PLANS are afoot for the Tanzania Bureau of Standards (TBS) to establish zonal laboratories in the country to lessen dependence on the nine laboratories based at the head office in Dar es Salaam.
The nation’s standards watchdog will also employ 70 technicians and officers as part of its expansion programme, according to the bureau’s Director of Testing, Calibration and Packing Services Ms Edna Ndumbaro.
TBS boasts of nine laboratories equipped with modern equipment that cater for various sectors of the national economy.
The laboratories were established in 1982 to assist industries and entrepreneurs to produce top quality products.
These labs help manufacturers to improve the quality of their products, provide facilities for the testing of products to ensure their suitability for their intended use and to verify pre-export and pre-import product quality.
The TBS Test House also provides quick, accurate and confidential test facilities for type testing, audit testing, technical guidance and advice on test methods and training of laboratory personnel.
The Chemistry Laboratory provides testing of all chemicals, allied products and environmental samples; training in product testing related to chemicals and Laboratory Quality Management Systems; collaborative environmental research work; consultancy to industrialists; coordination for Tanzania Proficiency Testing Scheme (TPTS); provision of Edible Salt Proficiency Testing at National and East Africa Community level; provision of Drinking Water Proficiency Testing Scheme at National level; coordination of Southern Africa Proficiency Testing Scheme and air quality monitoring.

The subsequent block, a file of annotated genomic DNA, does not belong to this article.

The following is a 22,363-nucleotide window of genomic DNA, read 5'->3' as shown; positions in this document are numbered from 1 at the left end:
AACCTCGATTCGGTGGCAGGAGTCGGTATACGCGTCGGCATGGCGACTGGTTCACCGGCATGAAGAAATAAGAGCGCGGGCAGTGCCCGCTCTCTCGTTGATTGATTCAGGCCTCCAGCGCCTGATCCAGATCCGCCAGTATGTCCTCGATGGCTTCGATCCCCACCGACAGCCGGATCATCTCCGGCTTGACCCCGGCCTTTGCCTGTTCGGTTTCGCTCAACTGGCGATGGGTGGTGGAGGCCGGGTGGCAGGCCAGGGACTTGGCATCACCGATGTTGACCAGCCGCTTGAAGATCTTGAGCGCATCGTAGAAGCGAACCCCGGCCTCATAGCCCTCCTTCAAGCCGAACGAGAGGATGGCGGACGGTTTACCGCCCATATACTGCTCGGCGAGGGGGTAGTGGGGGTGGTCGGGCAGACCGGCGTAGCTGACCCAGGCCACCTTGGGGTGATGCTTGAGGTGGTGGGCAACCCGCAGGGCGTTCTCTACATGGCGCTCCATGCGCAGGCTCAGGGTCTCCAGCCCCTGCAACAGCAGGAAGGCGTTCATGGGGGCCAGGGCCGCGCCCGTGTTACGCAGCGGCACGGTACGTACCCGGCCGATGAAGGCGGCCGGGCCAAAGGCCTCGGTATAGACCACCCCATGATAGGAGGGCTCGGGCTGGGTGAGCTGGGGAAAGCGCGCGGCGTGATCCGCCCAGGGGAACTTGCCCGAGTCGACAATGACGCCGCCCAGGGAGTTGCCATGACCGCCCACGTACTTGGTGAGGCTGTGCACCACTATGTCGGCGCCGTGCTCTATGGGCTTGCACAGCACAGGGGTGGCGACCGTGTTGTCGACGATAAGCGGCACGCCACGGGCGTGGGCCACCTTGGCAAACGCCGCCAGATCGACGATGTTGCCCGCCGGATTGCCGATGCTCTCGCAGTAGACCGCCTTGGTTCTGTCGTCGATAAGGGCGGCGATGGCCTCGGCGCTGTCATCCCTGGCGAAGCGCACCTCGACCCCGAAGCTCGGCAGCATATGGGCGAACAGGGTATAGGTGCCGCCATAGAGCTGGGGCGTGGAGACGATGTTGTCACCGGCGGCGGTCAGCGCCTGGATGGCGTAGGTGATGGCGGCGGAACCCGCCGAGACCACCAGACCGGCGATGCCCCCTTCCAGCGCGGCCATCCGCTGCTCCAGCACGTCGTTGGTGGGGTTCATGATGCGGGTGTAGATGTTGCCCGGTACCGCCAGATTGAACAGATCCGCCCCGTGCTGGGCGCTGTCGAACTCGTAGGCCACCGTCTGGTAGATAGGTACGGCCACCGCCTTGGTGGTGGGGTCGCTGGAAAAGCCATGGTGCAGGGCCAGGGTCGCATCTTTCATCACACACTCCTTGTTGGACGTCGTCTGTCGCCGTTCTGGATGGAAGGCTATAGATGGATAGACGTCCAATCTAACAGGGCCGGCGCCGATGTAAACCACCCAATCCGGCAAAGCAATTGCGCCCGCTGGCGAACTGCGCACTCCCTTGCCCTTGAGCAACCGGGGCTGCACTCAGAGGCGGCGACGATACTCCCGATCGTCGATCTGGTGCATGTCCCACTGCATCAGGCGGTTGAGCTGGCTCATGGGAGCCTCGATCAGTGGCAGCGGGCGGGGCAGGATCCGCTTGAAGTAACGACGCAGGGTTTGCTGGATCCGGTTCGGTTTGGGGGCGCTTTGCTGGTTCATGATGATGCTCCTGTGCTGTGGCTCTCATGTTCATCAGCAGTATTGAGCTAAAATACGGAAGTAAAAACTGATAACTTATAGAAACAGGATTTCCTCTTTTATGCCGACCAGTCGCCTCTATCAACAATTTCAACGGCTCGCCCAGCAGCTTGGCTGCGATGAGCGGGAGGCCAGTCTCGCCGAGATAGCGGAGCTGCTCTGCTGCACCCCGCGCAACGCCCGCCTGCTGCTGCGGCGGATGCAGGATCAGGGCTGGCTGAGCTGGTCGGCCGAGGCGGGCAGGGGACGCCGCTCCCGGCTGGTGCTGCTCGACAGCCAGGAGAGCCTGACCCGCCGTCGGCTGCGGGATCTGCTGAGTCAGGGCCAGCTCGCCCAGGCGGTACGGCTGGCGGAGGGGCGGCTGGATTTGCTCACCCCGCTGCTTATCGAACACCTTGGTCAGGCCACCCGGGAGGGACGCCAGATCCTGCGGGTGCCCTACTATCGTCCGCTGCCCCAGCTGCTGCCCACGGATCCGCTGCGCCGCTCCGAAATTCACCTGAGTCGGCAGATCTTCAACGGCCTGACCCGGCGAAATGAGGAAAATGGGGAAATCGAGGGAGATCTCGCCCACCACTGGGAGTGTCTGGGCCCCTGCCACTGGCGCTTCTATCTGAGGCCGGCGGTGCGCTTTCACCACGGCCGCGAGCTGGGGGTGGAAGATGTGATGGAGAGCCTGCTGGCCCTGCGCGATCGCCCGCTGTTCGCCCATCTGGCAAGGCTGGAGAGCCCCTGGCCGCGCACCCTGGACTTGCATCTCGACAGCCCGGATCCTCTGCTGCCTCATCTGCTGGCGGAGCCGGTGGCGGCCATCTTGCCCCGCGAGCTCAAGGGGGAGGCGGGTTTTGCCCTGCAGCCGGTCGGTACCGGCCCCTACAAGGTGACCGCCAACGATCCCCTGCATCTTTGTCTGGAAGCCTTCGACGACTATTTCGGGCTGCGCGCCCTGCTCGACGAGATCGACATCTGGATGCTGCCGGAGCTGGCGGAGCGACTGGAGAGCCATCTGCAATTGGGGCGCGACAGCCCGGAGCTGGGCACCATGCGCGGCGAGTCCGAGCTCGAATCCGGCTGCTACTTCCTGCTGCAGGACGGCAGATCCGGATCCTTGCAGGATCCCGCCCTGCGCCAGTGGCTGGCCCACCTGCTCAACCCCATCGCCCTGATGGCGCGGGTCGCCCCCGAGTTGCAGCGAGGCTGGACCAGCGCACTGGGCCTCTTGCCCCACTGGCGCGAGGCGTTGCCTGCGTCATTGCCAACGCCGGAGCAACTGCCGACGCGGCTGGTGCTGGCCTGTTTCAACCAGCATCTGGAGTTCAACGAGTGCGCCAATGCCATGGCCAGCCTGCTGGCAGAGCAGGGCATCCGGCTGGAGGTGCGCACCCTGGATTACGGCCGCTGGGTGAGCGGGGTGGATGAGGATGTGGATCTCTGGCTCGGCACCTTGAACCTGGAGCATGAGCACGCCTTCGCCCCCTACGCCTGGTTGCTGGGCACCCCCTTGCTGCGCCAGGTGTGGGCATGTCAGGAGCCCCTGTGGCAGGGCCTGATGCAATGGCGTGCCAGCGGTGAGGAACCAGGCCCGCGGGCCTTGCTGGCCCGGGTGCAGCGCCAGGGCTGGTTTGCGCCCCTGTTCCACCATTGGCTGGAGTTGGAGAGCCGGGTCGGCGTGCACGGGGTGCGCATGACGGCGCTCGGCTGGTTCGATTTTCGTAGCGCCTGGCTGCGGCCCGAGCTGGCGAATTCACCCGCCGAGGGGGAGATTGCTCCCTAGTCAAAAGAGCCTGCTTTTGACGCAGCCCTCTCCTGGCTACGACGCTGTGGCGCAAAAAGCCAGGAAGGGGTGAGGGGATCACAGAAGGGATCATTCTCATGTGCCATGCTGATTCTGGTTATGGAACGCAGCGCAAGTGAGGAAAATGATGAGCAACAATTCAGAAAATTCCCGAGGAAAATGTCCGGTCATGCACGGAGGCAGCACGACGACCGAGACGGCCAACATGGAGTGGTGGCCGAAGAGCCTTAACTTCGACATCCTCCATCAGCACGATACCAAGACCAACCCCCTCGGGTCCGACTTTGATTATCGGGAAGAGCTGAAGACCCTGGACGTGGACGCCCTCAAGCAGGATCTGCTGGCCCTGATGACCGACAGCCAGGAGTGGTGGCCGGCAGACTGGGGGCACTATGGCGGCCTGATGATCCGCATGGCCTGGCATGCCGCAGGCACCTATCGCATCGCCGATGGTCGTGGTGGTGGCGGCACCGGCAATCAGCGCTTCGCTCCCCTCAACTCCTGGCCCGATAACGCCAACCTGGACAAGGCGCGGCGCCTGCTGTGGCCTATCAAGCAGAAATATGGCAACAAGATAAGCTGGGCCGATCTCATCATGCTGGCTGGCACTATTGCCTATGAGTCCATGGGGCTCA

The Food Laboratory deals with test facilities for all food and agricultural commodities; chemical analysis of food including proximate composition such as moisture content, oil content, protein, mineral ash and acid insoluble ash and mineral contaminants; checks to ensure that food products are manufactured with due regard to good manufacturing practices, and national technical assistance and consultation with regard to ISO 17025 implementation on the testing laboratories, method validation and uncertainty of measurements and internal audit for microbiology laboratories.
According to Ms Ndumbaro, the Material Testing Laboratory MTL) is designed to perform vigorous testing and competent assessment of components and equipment to meet relevant safety requirements.
MTL offers type-testing to any national or international standards as well as testing for certification for the purpose of approving products which are manufactured in accordance with established Tanzania standards.
MTL has three sections: Building and Construction Section designed for the testing of building materials as well as building components for properties such as strength and deformation properties, tightness, composition and dimensional changes, and performs field investigations for various load tests and drilling of concrete cores from completed constructions for testing of strength.
The Mechanical Engineering Section is equipped with facilities for testing metallic materials with a wide range of tests being carried out to determine different properties of metals and it offers consultancy services such as suitability for use of products needing general mechanical tests using local, national and international standards.